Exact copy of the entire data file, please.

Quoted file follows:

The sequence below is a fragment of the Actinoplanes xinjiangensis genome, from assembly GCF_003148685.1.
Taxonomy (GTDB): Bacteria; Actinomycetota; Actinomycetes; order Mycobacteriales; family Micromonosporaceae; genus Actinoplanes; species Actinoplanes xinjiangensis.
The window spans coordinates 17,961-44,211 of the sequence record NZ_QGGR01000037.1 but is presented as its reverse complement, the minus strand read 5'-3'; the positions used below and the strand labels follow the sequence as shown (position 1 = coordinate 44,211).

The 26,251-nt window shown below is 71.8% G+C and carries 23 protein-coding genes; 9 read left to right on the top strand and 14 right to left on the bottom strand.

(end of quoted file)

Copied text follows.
The sequence below is a fragment of the Actinoplanes xinjiangensis genome, from assembly GCF_003148685.1.
Taxonomy (GTDB): Bacteria; Actinomycetota; Actinomycetes; order Mycobacteriales; family Micromonosporaceae; genus Actinoplanes; species Actinoplanes xinjiangensis.
The window spans coordinates 17,961-44,211 of the sequence record NZ_QGGR01000037.1 but is presented as its reverse complement, the minus strand read 5'-3'; the positions used below and the strand labels follow the sequence as shown (position 1 = coordinate 44,211).

The 26,251-nt window shown below is 71.8% G+C and carries 23 protein-coding genes; 9 read left to right on the top strand and 14 right to left on the bottom strand.